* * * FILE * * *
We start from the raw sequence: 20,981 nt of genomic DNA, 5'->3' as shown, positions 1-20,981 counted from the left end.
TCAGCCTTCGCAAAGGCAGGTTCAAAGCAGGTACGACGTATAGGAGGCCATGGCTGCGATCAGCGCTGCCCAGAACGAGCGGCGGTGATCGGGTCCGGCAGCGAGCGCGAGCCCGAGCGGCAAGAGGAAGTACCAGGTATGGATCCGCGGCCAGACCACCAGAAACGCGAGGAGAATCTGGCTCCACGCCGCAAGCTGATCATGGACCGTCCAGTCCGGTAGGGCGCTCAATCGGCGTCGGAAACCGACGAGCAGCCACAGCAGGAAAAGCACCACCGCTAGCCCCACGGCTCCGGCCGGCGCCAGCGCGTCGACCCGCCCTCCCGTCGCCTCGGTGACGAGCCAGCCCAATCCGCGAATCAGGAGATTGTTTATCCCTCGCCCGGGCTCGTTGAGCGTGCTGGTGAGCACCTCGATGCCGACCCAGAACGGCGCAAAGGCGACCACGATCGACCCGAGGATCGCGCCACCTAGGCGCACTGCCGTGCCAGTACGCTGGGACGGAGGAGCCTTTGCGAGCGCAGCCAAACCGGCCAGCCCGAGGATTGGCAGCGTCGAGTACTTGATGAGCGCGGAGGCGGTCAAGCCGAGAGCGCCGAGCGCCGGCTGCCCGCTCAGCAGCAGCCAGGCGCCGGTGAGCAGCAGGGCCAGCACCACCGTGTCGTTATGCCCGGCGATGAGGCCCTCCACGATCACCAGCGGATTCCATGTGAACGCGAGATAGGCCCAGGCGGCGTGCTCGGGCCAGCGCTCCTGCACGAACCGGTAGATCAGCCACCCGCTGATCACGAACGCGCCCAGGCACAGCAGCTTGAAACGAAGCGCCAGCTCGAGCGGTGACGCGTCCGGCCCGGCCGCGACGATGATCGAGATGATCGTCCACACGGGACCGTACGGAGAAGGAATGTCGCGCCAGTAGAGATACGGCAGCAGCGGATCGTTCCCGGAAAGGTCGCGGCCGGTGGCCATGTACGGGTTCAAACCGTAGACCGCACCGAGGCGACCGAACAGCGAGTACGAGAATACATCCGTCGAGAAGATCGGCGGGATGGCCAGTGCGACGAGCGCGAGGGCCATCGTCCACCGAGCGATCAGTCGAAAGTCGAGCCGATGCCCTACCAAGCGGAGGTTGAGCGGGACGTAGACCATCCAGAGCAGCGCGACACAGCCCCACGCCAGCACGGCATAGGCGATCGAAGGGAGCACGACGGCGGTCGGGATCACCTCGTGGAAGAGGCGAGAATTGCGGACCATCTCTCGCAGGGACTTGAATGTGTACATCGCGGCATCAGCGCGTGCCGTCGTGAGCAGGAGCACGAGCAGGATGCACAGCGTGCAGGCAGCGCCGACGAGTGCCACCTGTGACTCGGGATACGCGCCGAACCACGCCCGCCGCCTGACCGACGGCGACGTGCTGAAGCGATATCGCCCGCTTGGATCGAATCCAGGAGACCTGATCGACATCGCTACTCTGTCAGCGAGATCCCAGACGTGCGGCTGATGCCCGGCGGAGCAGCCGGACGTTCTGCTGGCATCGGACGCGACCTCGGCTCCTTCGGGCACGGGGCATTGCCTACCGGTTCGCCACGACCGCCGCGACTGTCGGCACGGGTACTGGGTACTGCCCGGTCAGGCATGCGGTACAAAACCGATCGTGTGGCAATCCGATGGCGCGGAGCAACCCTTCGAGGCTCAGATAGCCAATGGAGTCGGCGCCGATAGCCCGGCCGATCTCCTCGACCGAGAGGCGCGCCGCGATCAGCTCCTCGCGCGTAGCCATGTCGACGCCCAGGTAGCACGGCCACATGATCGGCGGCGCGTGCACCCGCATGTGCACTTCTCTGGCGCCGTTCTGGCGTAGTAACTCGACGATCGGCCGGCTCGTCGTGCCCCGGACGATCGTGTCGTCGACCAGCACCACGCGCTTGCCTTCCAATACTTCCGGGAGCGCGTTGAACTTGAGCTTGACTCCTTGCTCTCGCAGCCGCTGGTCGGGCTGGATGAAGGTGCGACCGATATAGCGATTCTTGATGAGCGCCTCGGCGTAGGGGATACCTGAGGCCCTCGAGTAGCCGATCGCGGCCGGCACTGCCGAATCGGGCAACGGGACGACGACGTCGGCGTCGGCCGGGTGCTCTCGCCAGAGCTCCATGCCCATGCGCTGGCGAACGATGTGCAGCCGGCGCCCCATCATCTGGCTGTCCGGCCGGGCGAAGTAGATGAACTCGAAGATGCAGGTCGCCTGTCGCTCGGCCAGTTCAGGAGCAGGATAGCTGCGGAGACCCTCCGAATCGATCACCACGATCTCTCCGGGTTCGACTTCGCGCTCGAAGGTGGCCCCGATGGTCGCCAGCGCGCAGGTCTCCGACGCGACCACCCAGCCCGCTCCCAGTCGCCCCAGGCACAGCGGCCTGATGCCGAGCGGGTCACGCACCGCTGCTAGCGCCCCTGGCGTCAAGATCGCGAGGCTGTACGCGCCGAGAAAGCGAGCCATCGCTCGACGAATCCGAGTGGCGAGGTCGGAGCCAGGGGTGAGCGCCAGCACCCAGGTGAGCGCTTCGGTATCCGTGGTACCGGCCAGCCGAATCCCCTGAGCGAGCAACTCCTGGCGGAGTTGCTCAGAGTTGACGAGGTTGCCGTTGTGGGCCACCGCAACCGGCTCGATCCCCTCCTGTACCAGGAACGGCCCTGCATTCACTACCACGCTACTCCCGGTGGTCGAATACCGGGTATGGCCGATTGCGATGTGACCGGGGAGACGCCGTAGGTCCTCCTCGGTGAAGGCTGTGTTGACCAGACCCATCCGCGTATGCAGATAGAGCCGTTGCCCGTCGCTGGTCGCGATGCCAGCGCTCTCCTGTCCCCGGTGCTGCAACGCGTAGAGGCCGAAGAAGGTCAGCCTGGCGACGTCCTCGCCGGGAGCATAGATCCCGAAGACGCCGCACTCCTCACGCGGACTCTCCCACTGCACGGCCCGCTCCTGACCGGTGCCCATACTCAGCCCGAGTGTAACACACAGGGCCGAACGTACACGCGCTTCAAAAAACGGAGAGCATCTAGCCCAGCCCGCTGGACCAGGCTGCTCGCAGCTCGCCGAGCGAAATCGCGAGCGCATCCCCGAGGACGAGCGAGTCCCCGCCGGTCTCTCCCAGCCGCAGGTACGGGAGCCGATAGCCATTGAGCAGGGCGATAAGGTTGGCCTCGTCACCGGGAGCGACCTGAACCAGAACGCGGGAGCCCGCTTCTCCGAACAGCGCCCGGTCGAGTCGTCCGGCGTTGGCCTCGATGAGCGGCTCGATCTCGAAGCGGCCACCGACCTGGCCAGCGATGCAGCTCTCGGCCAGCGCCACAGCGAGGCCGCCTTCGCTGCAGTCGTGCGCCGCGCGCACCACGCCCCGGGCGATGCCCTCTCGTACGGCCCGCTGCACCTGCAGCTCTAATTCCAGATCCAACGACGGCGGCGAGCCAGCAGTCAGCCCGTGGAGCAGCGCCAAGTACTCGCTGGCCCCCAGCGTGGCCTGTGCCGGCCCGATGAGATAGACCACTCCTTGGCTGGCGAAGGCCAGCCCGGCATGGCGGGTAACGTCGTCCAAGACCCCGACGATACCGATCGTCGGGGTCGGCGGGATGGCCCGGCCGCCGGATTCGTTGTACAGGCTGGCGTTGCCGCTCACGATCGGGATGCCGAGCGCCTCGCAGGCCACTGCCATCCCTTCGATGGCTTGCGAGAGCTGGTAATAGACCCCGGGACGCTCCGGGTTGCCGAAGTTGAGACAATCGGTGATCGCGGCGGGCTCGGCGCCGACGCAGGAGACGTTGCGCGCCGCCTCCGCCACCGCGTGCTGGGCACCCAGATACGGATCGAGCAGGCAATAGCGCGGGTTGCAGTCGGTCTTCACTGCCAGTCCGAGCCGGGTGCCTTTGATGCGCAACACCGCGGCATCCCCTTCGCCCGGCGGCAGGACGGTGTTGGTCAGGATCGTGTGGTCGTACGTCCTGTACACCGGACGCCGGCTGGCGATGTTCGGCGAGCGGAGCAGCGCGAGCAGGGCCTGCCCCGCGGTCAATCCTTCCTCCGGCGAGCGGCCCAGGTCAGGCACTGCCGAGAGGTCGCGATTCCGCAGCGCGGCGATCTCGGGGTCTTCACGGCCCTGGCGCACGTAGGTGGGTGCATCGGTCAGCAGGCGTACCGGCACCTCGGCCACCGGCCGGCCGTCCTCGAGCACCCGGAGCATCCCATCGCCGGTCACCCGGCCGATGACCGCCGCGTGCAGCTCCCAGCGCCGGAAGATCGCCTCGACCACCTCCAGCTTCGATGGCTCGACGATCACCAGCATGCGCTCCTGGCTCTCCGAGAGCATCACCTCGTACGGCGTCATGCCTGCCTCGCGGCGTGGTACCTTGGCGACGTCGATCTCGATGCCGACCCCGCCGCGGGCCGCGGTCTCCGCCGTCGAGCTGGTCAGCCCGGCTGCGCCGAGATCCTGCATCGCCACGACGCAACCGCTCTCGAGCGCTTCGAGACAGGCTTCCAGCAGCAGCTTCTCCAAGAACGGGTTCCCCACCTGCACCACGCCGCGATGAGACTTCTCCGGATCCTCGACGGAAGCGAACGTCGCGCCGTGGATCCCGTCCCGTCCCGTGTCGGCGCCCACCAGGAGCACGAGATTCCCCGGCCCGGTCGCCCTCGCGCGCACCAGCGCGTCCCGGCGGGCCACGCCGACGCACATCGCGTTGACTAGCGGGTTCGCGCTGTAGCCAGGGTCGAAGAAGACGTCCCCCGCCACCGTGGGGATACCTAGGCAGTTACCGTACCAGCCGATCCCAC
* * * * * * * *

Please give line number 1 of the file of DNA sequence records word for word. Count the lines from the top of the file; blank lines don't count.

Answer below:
We start from the raw sequence: 20,981 nt of genomic DNA, 5'->3' as shown, positions 1-20,981 counted from the left end.